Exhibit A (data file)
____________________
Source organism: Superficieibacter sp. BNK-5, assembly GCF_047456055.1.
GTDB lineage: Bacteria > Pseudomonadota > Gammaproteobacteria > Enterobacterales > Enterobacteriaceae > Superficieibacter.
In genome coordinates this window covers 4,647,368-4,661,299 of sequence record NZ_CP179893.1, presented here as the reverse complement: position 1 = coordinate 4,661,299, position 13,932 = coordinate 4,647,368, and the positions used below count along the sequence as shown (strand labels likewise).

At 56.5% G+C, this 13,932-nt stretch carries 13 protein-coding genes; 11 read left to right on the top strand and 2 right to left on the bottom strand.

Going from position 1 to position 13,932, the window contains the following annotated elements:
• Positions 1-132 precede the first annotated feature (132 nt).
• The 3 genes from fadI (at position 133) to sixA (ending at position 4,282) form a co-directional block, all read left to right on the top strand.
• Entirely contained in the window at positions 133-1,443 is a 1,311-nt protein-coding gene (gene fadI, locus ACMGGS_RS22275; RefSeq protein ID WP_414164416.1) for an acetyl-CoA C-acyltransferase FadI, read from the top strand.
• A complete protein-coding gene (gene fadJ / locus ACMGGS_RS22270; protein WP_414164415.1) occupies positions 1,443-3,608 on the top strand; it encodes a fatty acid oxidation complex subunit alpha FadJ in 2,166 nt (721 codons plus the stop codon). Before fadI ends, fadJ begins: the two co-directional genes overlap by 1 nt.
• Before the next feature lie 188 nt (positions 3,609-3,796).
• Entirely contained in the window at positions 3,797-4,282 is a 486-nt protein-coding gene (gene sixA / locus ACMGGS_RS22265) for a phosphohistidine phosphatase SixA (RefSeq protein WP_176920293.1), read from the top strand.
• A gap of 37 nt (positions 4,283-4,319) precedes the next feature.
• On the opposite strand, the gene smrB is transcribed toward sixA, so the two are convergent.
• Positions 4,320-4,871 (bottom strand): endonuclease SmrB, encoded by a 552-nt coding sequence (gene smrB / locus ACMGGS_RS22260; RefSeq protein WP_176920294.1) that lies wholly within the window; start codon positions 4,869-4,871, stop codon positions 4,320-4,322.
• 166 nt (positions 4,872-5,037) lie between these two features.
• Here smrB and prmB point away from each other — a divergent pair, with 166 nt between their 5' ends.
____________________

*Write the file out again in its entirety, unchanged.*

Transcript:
Source organism: Superficieibacter sp. BNK-5, assembly GCF_047456055.1.
GTDB lineage: Bacteria > Pseudomonadota > Gammaproteobacteria > Enterobacterales > Enterobacteriaceae > Superficieibacter.
In genome coordinates this window covers 4,647,368-4,661,299 of sequence record NZ_CP179893.1, presented here as the reverse complement: position 1 = coordinate 4,661,299, position 13,932 = coordinate 4,647,368, and the positions used below count along the sequence as shown (strand labels likewise).

At 56.5% G+C, this 13,932-nt stretch carries 13 protein-coding genes; 11 read left to right on the top strand and 2 right to left on the bottom strand.

Going from position 1 to position 13,932, the window contains the following annotated elements:
• Positions 1-132 precede the first annotated feature (132 nt).
• The 3 genes from fadI (at position 133) to sixA (ending at position 4,282) form a co-directional block, all read left to right on the top strand.
• Entirely contained in the window at positions 133-1,443 is a 1,311-nt protein-coding gene (gene fadI, locus ACMGGS_RS22275; RefSeq protein ID WP_414164416.1) for an acetyl-CoA C-acyltransferase FadI, read from the top strand.
• A complete protein-coding gene (gene fadJ / locus ACMGGS_RS22270; protein WP_414164415.1) occupies positions 1,443-3,608 on the top strand; it encodes a fatty acid oxidation complex subunit alpha FadJ in 2,166 nt (721 codons plus the stop codon). Before fadI ends, fadJ begins: the two co-directional genes overlap by 1 nt.
• Before the next feature lie 188 nt (positions 3,609-3,796).
• Entirely contained in the window at positions 3,797-4,282 is a 486-nt protein-coding gene (gene sixA / locus ACMGGS_RS22265) for a phosphohistidine phosphatase SixA (RefSeq protein WP_176920293.1), read from the top strand.
• A gap of 37 nt (positions 4,283-4,319) precedes the next feature.
• On the opposite strand, the gene smrB is transcribed toward sixA, so the two are convergent.
• Positions 4,320-4,871 (bottom strand): endonuclease SmrB, encoded by a 552-nt coding sequence (gene smrB / locus ACMGGS_RS22260; RefSeq protein WP_176920294.1) that lies wholly within the window; start codon positions 4,869-4,871, stop codon positions 4,320-4,322.
• 166 nt (positions 4,872-5,037) lie between these two features.
• Here smrB and prmB point away from each other — a divergent pair, with 166 nt between their 5' ends.